* Imports of U.S. coal into S.Korea around 7 mln tonnes in 2011
* Looks to nuclear for power source, but rethink taking place
* Power mix shift likely to 31 pct coal in 2024 vs 41 pct in 2011
By Rebekah Kebede
NUSA DUA, Indonesia, May 31 (Reuters) - South Korea’s East West Power (EWP) is looking to increase coal imports from the United States as it looks to diversify its supply sources from Indonesia and Australia to manage rising coal costs, a company executive said on Tuesday.
South Korean utilities, or gencos, have looked farther afield as prices in the Pacific basin for coal from the world’s two largest coal exporters, Indonesia and Australia have risen, Jason Jang, EWP’s head of fuel procurement told Reuters on the sidelines of an industry conference.
“Due to Korea gencos’ efforts to cool down increasing coal prices, South African, Russian and even Colombian coal has been delivered into S.Korea, replacing Australian coal,” Jang said.
U.S. coal supply to South Korea has been expanding from only a couple of panamax ships before 2009 to 3 million tonnes in 2010, Jang said.
In 2011, South Korea will likely import more than 3 million tonnes of U.S. coal on contract and over 4 million tonnes on the spot market, he added.
“We are trying to introduce more U.S. coal on the condition that the delivered price is better,” Jang said, but added that so far the declining U.S. domestic coal market has worked in South Korea’s favour.
“The U.S. is not so friendly to the coal industry. The U.S. coal industry knows that and they also would like to convert their markets internally to the export markets,” Jang said.
The majority of U.S. coal imported to South Korea originates in the Powder River Basin in the U.S. western states of Wyoming and Montana.
Asian coal prices have a bullish long-term outlook, though they have been depressed in recent months, largely due to the aftermath of the Japanese quake and tsunami in March that knocked out some coal-fired plants.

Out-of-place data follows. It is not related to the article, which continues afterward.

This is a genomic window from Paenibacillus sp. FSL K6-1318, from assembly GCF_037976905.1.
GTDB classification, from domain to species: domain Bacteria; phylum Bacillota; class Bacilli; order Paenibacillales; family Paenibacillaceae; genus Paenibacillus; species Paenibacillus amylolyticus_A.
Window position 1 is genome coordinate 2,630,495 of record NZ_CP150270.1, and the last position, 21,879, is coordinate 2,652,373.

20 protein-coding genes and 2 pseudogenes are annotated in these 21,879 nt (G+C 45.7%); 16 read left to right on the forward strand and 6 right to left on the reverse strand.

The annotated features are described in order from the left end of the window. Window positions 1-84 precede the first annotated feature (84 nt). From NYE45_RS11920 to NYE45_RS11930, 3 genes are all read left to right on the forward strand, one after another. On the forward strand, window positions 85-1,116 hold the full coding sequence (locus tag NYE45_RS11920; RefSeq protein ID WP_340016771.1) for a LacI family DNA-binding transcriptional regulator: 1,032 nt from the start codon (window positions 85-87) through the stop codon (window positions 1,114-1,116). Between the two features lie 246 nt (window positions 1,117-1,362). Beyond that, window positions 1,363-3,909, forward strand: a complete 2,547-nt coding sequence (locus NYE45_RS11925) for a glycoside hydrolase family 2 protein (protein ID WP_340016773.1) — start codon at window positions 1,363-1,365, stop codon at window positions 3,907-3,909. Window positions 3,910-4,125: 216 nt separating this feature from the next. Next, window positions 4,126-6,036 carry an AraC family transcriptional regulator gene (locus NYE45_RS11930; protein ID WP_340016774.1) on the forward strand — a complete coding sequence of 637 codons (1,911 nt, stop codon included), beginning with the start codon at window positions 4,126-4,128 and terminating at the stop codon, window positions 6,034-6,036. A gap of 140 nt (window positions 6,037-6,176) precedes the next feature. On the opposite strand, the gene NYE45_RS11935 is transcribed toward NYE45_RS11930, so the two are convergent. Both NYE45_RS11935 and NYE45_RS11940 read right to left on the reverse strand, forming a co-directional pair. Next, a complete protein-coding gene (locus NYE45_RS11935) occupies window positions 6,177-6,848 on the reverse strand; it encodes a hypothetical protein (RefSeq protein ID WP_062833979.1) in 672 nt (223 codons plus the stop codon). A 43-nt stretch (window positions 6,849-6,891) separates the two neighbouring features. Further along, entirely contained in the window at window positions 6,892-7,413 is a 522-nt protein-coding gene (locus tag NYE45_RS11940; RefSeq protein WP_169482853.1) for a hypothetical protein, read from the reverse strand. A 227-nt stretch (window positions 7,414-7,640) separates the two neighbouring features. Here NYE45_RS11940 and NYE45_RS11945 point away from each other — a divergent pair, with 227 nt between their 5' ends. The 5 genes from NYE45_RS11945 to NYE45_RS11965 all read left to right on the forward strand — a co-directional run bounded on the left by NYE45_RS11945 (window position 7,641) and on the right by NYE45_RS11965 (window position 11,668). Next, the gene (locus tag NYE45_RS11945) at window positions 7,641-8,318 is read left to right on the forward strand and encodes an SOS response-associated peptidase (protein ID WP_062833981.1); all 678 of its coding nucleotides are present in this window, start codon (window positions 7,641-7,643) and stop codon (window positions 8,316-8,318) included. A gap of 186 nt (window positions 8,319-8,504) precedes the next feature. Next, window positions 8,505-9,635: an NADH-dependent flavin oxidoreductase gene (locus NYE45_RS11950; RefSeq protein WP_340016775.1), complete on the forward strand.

The index for Australian coal on the globalCOAL index closed at $119.47 a tonne last Friday, down from more than $140 in January when prices were pushed up by flooding and wet weather in Australia’s eastern Queensland state.
RETHINKING OF NUCLEAR “INEVITABLE”
South Korea’s power baseload is expected to shift from 41 percent coal in 2011 to 31 percent in 2024, as nuclear capacity comes online, Jang said.
“Nuclear power plants are now being considered as the cheapest power source... in order to take the initiative to a greener energy structure, Korea’s government has decided to rely more on nuclear power plants rather than conventional fuels such as coal,” Jang said, adding that after 2016, coal consumption is estimated to go down rapidly.
Still, South Korea may see a rethinking of its nuclear strategy in the aftermath of Japan’s nuclear crisis.
“I think some adjustments will be inevitable after the nuclear power plant issues in Fukushima, people are concerned about more nuclear power plants coming online,” Jang said.
But he added that even if South Korea decided to scale back on nuclear power, it will likely result in a ramp up of liquefied natural gas (LNG) demand and renewables rather than coal.
All eyes are currently on the policymakers who dictate South Korea’s power industry structure, and a spirited debate on the topic is likely to take place in the next one to two years, he said.
“This is more of a political decision... At this time, there is no impact at all,” Jang said.
South Korea has five utilities, which are fully owned by Korea Electric Power Corp (KEPCO) -- Korea Midland Power Co Ltd, Korea Western Power Co Ltd, Korea East-West Power Co Ltd, Korea South-East Power Co Ltd and Korea Southern Power Co Ltd. KEPCO also fully owns Korea Hydro & Nuclear Power Co. (Editing by Ramthan Hussain)